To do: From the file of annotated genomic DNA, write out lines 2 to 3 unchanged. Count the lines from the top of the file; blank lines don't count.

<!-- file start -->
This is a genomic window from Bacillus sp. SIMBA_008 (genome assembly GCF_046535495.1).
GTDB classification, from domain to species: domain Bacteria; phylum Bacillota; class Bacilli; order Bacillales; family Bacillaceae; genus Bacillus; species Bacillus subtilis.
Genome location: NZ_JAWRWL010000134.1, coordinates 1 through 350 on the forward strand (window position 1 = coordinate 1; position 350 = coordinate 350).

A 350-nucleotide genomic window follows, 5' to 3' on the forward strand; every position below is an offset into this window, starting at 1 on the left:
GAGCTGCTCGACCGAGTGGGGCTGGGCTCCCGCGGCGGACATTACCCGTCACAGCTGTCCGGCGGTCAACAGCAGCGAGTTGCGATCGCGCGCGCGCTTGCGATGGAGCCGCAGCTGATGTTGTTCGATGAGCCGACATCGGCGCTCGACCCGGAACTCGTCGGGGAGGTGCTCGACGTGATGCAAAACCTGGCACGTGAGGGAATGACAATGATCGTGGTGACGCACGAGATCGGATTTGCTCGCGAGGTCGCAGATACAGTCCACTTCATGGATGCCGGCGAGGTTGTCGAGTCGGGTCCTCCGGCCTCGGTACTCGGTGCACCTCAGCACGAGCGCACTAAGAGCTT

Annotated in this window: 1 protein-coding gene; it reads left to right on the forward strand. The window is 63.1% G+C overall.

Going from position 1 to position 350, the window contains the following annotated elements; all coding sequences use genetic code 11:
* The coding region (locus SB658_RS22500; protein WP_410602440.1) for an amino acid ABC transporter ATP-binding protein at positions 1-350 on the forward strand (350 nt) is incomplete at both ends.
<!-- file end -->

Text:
GTDB classification, from domain to species: domain Bacteria; phylum Bacillota; class Bacilli; order Bacillales; family Bacillaceae; genus Bacillus; species Bacillus subtilis.
Genome location: NZ_JAWRWL010000134.1, coordinates 1 through 350 on the forward strand (window position 1 = coordinate 1; position 350 = coordinate 350).